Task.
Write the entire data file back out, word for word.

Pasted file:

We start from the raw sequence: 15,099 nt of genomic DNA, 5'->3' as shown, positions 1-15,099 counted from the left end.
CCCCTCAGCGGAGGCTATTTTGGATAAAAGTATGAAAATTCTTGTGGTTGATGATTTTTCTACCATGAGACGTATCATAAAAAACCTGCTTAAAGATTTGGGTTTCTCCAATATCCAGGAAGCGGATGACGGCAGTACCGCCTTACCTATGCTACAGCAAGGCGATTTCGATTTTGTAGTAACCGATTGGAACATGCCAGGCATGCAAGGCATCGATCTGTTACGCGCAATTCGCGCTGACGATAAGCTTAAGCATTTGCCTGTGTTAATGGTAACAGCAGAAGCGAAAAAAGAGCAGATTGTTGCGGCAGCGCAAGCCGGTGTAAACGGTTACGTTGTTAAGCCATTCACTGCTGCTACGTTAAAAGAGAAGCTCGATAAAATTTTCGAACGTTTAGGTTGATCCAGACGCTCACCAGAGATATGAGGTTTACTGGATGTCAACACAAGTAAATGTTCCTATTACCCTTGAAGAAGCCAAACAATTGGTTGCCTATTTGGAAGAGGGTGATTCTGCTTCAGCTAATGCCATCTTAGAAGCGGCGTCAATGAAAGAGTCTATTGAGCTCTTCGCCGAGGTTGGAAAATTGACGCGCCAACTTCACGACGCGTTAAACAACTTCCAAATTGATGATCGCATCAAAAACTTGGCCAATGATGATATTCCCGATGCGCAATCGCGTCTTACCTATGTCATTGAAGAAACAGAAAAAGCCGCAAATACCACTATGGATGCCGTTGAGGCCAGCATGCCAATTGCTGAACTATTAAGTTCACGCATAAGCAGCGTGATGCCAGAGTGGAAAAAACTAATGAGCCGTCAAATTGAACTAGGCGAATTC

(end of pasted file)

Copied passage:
We start from the raw sequence: 15,099 nt of genomic DNA, 5'->3' as shown, positions 1-15,099 counted from the left end.
CCCCTCAGCGGAGGCTATTTTGGATAAAAGTATGAAAATTCTTGTGGTTGATGATTTTTCTACCATGAGACGTATCATAAAAAACCTGCTTAAAGATTTGGGTTTCTCCAATATCCAGGAAGCGGATGACGGCAGTACCGCCTTACCTATGCTACAGCAAGGCGATTTCGATTTTGTAGTAACCGATTGGAACATGCCAGGCATGCAAGGCATCGATCTGTTACGCGCAATTCGCGCTGACGATAAGCTTAAGCATTTGCCTGTGTTAATGGTAACAGCAGAAGCGAAAAAAGAGCAGATTGTTGCGGCAGCGCAAGCCGGTGTAAACGGTTACGTTGTTAAGCCATTCACTGCTGCTACGTTAAAAGAGAAGCTCGATAAAATTTTCGAACGTTTAGGTTGATCCAGACGCTCACCAGAGATATGAGGTTTACTGGATGTCAACACAAGTAAATGTTCCTATTACCCTTGAAGAAGCCAAACAATTGGTTGCCTATTTGGAAGAGGGTGATTCTGCTTCAGCTAATGCCATCTTAGAAGCGGCGTCAATGAAAGAGTCTATTGAGCTCTTCGCCGAGGTTGGAAAATTGACGCGCCAACTTCACGACGCGTTAAACAACTTCCAAATTGATGATCGCATCAAAAACTTGGCCAATGATGATATTCCCGATGCGCAATCGCGTCTTACCTATGTCATTGAAGAAACAGAAAAAGCCGCAAATACCACTATGGATGCCGTTGAGGCCAGCATGCCAATTGCTGAACTATTAAGTTCACGCATAAGCAGCGTGATGCCAGAGTGGAAAAAACTAATGAGCCGTCAAATTGAACTAGGCGAATTC